Plus the heat. Oh my goodness, it’s stifling.

 

One girl has left, I don’t blame her. Sure, it can get hot in India and Bali and all these other places we do yoga, but with no fresh air, there’s no relief.

 

The series of postures continue, each being completed twice, because that’s a thing too. When we finally make it to the floor, each break between poses requires you to get into savasana, head facing the opposite way, have a break, and then roll up “fast” into a forward fold, turn around, and do it again. Mostly this was just boring and frustrating.

 

The series finishes with Kapalabhati breathing, or breath of fire, because, you know, we aren’t hot enough. And then the strangest savasana ever.

 

We lie on the floor, the teacher says thanks and have a good day, and then exits stage left, leaving us there for as long as we want. Some get up immediately after, some take a little more time, but even this felt really odd, and not like we had completed the class collectively. One of the reasons I like going to group classes is to absorb the energy of the class, share the space and the practice together, but this was not like that. No savasana-yoga-bliss-bubble.

 

I get up and head straight for the shower. I am so completely drenched in sweat and mostly feel gross.

 

I guess I can see how students think they’ve had an amazing work out, but this isn’t sweat that you’ve built up from movement. Doing these moves in another class of normal temperature probably would’ve made me warm, but not sweaty. This sweat is just water, not workout sweat. I make sure I drink plenty of fluids for the rest of the day.

 

Even with the awareness I brought to that class, knowing what my body was capable of in normal temperatures, and trying not to fold myself up like a book even though I definitely could, my muscles being so warm, I was still sore the next day. My hamstrings! Damn that ego in forward folds!

 

Maybe by now some of you have also seen the Netflix documentary about Bikram, and who he was. A sleazy, guru-wannabe who would yell abuse at his students and they would soak it up. A sexual deviant. This blog isn’t about that, although I do recommend watching the documentary if you’re interested.

 

This blog is about my experience of Bikram yoga. After watching the doco, I’m annoyed that I gave money to the franchise that he benefits from. But I am glad to have experienced the class and am now able to form my own opinion of what it entails.

 

Like I said earlier, I didn’t agree with Bikram yoga as a concept, and now I can disagree with it as a practitioner.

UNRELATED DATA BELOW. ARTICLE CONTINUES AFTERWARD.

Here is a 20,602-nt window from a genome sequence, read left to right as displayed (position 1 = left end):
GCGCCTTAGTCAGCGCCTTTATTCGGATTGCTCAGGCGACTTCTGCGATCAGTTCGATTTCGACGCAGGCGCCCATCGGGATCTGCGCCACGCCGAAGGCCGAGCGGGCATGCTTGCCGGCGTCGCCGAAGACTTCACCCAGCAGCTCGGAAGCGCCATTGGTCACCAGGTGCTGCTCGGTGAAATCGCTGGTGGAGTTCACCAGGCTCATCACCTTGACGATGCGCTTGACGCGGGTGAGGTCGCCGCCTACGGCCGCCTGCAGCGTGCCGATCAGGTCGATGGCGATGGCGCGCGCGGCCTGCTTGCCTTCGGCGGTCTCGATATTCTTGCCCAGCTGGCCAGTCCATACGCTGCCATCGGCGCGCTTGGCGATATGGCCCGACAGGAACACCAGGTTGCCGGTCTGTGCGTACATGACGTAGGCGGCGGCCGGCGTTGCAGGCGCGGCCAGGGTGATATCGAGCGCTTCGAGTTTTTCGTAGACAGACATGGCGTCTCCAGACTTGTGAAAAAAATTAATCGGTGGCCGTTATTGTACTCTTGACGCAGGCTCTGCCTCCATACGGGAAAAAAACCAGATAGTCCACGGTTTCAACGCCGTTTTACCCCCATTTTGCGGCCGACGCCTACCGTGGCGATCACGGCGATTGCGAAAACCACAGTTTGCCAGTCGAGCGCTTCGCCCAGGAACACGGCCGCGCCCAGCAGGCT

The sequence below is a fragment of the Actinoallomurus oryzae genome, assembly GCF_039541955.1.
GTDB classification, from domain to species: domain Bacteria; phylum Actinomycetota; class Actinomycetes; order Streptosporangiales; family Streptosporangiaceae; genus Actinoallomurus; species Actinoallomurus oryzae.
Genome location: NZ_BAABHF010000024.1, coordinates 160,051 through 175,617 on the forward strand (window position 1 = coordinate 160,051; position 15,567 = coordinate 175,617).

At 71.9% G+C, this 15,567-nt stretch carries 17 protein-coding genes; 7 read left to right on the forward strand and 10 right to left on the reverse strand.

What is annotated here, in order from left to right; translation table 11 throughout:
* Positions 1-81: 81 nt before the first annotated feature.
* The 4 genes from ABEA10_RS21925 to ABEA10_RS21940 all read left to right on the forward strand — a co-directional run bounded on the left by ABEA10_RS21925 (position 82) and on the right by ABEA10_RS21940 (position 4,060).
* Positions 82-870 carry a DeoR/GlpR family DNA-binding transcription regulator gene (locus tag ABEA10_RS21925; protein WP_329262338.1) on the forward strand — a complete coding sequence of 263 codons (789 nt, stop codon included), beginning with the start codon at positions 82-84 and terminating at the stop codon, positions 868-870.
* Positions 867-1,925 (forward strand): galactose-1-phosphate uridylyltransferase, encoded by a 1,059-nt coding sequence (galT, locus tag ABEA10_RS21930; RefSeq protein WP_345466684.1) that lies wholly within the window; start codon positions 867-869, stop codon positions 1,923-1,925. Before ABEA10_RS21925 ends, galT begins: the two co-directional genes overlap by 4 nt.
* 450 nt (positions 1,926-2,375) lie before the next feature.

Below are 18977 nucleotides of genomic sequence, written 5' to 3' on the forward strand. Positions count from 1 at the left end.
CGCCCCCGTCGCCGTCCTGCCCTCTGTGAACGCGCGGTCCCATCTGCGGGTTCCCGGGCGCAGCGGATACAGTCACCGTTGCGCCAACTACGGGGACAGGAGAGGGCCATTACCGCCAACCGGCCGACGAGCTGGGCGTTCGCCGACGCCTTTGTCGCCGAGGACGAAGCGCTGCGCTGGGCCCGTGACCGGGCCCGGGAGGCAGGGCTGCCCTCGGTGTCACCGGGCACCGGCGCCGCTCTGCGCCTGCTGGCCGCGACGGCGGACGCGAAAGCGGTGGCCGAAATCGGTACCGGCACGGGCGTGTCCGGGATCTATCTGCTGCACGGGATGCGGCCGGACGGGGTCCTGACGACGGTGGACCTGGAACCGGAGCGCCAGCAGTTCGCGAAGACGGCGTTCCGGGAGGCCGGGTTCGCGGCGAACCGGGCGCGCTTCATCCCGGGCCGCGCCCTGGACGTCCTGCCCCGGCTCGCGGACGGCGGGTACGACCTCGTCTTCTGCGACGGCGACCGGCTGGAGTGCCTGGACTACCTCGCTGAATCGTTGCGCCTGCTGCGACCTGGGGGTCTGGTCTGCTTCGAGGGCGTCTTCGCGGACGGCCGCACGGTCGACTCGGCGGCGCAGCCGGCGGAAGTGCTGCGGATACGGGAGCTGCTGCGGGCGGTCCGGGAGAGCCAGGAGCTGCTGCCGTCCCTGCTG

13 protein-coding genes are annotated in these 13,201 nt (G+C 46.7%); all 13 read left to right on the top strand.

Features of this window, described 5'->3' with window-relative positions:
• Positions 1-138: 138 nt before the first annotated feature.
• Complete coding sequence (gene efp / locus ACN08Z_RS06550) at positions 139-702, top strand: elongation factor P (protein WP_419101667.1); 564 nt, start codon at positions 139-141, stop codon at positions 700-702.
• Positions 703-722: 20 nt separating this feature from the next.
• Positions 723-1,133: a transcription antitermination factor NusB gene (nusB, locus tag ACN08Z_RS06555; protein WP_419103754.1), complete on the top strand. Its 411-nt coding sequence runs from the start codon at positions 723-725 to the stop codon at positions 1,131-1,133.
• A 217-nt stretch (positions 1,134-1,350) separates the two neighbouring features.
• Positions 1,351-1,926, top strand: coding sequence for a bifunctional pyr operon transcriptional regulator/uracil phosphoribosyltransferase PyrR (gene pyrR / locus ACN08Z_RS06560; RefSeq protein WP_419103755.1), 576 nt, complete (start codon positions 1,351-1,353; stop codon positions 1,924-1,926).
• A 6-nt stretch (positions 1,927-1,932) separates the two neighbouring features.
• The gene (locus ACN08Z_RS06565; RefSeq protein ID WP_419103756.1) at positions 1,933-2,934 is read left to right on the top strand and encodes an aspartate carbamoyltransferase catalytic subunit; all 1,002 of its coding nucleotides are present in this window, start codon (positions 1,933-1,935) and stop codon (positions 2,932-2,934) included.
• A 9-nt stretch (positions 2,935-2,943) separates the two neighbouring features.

It’s not for me.

 

And if you disagree with misogyny and sexual abuse, maybe it’s not for you either.

The Yoga of Learning a Language

As someone who comes from a predominantly English-speaking country, I suppose I’m lucky. I can basically travel anywhere in the world and someone there understands my language.

 

I remember being embarrassed as a child when I would go shopping with my grandmother, (or Baka, as we call her) who doesn’t speak much English. She was born in Croatia and immigrated to Australia sometime in her 30’s.

 

The age I am now.

 

I would get frustrated and sheepish when I saw other people treating her differently because she didn’t speak the language. Treating her like she was stupid.

 

I would sometimes agree with them.

 

Because I didn’t realise how hard it was. She had, by the time I was in the picture at least, been living in Australia for over 20 years. Come on, Baka!

 

But now I totally get it.

 

Learning a new language with absolutely no background in having to learn a language is hard.

 

So hard.

 

I feel stupid almost every day.

 

Taking lessons, and I do, drains every ounce of energy out of me. I can feel myself getting cranky and stubborn, and my face starts to squish up like I’ve smelt something bad, and I go home and sink into a deep, low place. It literally makes me feel depressed.

 

Yoga has always helped me cope with depression in the past, and it has absolutely been necessary for me to maintain a steady practice during my lessons, adding even more time in meditation. These tools I’ve given myself have helped me move from feeling dumb, to still feeling dumb, but knowing that it can only get better from here.

 

What my practice has taught me, is that if I stop, that’s as far as I’m going to get.

 

Whereas if I keep going, and keep messing up, and getting so many things wrong, but having some guidance on how to correct them, eventually, I’ll make some progress.

 

And maybe it won’t be epic strides of sentence-long progression, maybe I’ll just learn three new words a day, but they will be three words that I didn’t know yesterday.

 

If I give up, those are the only three words I’ll ever know.

 

There was once a time when standing on my head was completely never going to happen. Ever. I kept practicing. And then it did happen.

 

Not giving up meant I found progress and I hit my goal.

 

Doing the work, every day, even just for a bit, just three words. I have to put in the work and the rest will come.

 

Yeah, it’ll be hard. It’s going to suck and I’m going to keep feeling stupid.

 

But then one day maybe I’ll put a sentence together. It won’t be perfect but they will basically know what I mean. Progress. Headstand.

 

Just have to put in the work.

 

Practice, and all is coming.

 

Holding Space

Yoga can be a spiritual practice, for others, an exercise routine, and for some, just time away from their regular life events, where they can focus purely on themselves.